The University Record, February 4, 1998

Attire, attitude, body language equally important

Workshop participants get a feel for 'moleskin,' one of the newest incarnations of polyester that blends the synthetic fiber with natural ones for a softer texture and easy fall. Linda Rains, Alumni Association program manager, models the look in business-casual wear from Casual Corner.


By Paula Saha

From boardroom behavior to skin care, participants got a crash course in professionalism last week at "Enhancing Your Professional Image," a workshop sponsored by the Alumni Career Center.

Yvette Austin, image consultant and purchaser for Blue Cross Blue Shield of Michigan, instructed a room of about 25 women and one man in the tricks and trades of workplace demeanor.

The first thing Austin addressed was the importance of professional attire. She brought along Melissa Frechen, manager of Casual Corner in the Renaissance Center. Frechen and models displayed several different styles of professional attire, from business formal to business casual, as well as a layered look that could be transformed from office to evening wear.

Many workplaces, said Austin, now observe a "business casual" dress code, which is more relaxed than the traditional suit. Austin cautioned that one should not take the word "casual" to mean sloppy. "Don't wear the clothes you would wear in the garden or to wash the car." Austin also said participants should be sure to maintain quality even in their casual clothing by wearing natural fibers and flattering cuts.

However, one material that used to be off-limits no longer is, according to Frechen. "Polyester isn't what it used to be," she said, citing a new material called "moleskin" that is a polyester blend. Blends, which combine synthetic and natural fabrics, are excellent, she said, because they wrinkle less, yet hang well.

Austin suggests that even on casual days, you should keep a jacket and some dress shoes in your office in case the boss calls an emergency meeting. This is particularly important for women, Austin says, because, "men keep their power when they take off their jacket, but women lose theirs. The jacket is the most important piece of the wardrobe."

To save money, Austin suggests "pyramid dressing," in which pieces from one complete outfit can be used with other clothes to create several outfits. One great way of getting used to this, she says, is to hang suits separately--bottoms one place, tops another--so you get used to looking at them separately and being able to mix and match.

Austin also stressed the importance of accessories, proper skin care, professional hair cuts and make-up to completing the professional look.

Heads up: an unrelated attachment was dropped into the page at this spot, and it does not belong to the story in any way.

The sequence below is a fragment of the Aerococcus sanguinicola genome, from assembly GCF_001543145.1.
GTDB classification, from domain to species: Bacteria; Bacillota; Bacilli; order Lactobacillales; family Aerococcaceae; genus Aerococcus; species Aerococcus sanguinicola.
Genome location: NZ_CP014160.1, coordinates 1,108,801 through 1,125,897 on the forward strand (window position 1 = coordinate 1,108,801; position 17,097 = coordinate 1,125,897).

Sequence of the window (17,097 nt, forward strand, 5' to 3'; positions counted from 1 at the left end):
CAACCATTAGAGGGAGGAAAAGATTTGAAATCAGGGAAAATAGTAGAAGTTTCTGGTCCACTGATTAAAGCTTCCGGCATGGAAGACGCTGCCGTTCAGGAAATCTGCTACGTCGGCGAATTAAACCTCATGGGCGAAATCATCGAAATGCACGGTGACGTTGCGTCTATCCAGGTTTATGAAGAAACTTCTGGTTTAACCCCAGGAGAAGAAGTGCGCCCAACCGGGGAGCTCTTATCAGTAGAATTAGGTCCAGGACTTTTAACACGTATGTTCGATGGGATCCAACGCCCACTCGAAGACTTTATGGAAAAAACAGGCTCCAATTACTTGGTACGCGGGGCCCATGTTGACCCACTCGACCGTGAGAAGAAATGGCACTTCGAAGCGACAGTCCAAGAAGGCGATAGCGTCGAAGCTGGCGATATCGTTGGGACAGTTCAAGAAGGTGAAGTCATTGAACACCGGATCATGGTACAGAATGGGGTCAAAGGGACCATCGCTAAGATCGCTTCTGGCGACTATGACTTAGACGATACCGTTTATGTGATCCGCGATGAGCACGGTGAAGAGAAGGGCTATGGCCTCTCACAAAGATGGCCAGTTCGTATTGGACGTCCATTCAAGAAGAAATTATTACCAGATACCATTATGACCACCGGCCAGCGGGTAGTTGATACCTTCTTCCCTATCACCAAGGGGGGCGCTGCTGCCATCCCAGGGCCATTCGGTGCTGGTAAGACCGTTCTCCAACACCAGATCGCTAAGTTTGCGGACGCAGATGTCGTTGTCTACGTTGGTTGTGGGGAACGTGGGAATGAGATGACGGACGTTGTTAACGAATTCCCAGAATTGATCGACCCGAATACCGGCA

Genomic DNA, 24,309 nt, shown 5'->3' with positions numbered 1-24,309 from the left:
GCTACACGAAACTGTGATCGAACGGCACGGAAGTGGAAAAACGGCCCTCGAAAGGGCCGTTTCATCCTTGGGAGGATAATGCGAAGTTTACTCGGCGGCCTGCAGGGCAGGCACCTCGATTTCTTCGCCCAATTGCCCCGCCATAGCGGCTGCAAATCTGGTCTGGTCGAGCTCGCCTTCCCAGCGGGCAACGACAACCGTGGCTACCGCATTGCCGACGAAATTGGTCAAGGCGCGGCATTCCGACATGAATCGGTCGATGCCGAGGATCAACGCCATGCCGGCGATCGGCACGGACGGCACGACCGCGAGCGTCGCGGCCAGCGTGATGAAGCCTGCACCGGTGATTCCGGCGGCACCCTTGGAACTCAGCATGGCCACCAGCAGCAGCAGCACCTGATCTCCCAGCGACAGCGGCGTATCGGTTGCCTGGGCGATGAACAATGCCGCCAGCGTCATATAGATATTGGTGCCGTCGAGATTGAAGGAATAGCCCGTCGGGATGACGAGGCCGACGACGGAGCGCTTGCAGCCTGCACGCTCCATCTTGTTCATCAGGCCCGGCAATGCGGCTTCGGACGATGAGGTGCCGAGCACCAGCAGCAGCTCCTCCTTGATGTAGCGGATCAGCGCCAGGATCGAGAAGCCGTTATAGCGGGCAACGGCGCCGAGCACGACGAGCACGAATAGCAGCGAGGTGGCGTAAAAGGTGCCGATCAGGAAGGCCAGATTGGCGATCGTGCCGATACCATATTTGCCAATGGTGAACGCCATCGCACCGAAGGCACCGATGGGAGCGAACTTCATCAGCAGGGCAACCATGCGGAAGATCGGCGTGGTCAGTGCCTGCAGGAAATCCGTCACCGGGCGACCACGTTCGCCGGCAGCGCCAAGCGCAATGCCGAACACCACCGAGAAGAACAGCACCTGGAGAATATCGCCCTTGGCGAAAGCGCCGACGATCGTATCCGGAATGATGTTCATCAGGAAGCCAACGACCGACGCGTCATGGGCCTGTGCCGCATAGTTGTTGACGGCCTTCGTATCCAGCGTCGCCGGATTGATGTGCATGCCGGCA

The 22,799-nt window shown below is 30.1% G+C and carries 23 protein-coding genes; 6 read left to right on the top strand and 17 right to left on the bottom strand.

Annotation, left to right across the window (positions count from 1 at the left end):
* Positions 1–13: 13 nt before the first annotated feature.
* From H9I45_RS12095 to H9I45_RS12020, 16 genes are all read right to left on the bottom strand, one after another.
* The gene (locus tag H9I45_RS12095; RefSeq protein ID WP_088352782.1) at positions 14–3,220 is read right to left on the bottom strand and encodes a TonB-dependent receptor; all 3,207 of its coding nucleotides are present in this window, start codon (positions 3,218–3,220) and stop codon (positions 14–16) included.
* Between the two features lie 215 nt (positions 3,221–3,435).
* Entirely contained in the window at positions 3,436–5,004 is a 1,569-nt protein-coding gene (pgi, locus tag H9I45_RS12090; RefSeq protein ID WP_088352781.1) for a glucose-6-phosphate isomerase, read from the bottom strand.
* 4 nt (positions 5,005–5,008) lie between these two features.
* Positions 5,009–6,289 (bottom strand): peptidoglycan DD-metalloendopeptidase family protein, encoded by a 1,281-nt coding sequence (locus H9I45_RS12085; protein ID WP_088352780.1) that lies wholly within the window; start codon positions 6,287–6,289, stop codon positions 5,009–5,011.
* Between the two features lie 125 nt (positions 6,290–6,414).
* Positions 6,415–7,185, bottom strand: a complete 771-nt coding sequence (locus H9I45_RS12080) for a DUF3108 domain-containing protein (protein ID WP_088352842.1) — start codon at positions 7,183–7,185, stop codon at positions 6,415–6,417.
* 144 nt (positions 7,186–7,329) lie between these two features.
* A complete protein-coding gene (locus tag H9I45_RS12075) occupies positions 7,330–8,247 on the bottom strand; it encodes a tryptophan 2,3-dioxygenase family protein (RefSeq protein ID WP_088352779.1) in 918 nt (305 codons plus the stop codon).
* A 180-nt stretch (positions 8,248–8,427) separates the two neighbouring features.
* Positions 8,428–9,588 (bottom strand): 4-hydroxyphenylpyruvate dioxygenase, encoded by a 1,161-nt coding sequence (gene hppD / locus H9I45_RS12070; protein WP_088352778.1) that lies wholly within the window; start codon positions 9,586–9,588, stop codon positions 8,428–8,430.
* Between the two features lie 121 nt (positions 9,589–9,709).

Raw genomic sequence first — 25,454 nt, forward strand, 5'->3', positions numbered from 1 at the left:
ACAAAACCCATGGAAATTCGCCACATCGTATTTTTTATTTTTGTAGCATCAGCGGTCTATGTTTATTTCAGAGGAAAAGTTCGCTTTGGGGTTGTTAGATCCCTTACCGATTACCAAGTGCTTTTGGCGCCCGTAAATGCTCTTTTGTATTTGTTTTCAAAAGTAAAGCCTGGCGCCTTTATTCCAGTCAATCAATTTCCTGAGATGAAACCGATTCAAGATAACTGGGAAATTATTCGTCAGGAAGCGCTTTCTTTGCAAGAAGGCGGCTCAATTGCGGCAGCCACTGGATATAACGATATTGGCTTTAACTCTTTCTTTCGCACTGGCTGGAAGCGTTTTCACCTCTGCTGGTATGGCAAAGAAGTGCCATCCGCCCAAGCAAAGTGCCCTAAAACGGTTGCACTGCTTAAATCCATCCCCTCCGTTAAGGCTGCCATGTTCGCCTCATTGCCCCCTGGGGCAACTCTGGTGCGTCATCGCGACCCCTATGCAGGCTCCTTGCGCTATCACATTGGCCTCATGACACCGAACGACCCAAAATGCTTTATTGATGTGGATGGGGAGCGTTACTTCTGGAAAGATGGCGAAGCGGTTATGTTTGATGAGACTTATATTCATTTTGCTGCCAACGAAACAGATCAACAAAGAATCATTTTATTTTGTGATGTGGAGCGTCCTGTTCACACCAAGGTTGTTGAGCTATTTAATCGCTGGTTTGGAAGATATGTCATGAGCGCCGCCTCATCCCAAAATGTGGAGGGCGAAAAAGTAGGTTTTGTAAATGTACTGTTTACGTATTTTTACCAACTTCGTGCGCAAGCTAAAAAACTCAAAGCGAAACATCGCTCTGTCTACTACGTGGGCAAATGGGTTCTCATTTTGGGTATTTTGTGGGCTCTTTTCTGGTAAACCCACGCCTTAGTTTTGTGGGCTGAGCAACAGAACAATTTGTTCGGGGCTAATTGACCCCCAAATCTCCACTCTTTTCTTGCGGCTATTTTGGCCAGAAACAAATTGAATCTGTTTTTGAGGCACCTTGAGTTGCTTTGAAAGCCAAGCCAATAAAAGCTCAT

It's not enough, however, to only dress for success, she said. Equally important is body language in the workplace, particularly in a board or staff meeting. If employees are slouching, shuffling their papers, not paying attention and doodling instead of taking good notes, they do not look credible and give superiors and co-workers a bad impression.

The credible employee will give excellent eye contact, sit with a straight back and give feedback to the presenter. "Whenever you are given the opportunity to speak at a staff meeting," says Austin, "you should do so."

Overall, confidence and attentiveness are what a professional needs to convey, Austin said. All of these things stem from attitude. The first thing that needs to change to enhance one's professional appearance, therefore, is attitude.

"How do you feel when you see someone with a bad attitude?" she asked the audience. "What do you think of that person?"

Austin had a participant read a quote from Charles Swindoll. "Attitude," he wrote, "is more important than appearance, giftedness or skill . . . it will make or break a company . . . the only thing we can do is play on the one string we have, and that is our attitude . . . I am convinced that life is 10 percent what happens to me and 90 percent how I react to it."

The Alumni Career Center offers a number of career services for members of the Alumni Association. For more information, call 764-0384 or visit the Web at http://alumni.umich.edu/caree rcenter.


The Handshake

"The handshake is the best non-verbal communication we have in America's business world," says image consultant Yvette Austin.

"The perfect handshake is strong and firm--it shows confidence," she explains. The hand should be offered with the thumb up and fingers together. Hands should always be clean; avoid perspiration by keeping a handkerchief or handi-wipes with you at all times.

An interesting side note, courtesy of one of the women in the workshop who has traveled overseas, is that in many places if one's hands are dirty, one will indicate their wrist, and proper etiquette is to take hold of the wrist and shake that. It is also considered a great insult in some cultures to shake with the left hand.

Handshake Don'ts

The "Dead Fish" This is the limp, clammy, "prissy" handshake. A definite "do not" in the professional arena.

The "Bone-Crusher" "This one happens a lot in the workplace," Austin says. "It's the intimidating handshake." If you know someone who delivers one of these squeezing and painful handshakes, Austin has this solution: when shaking, press your thumb down hard on the area between their thumb and fingers. Their grip will immediately loosen.

The "One-Finger" Some people offer just one finger as a handshake‹this is a definite taboo. As one workshop participant put it, "That's just creepy!"

The "Pump" This is when the hand-shaker gets a little too enthusiastic and pumps up and down continuously. "Very phony," Austin says.

The "Sandwich" This is when you take the offered hand in one hand, turn it so it is palm-down, and then put your other hand over it. "This type of handshake is very condescending," Austin says. "It is completely inappropriate in a professional setting."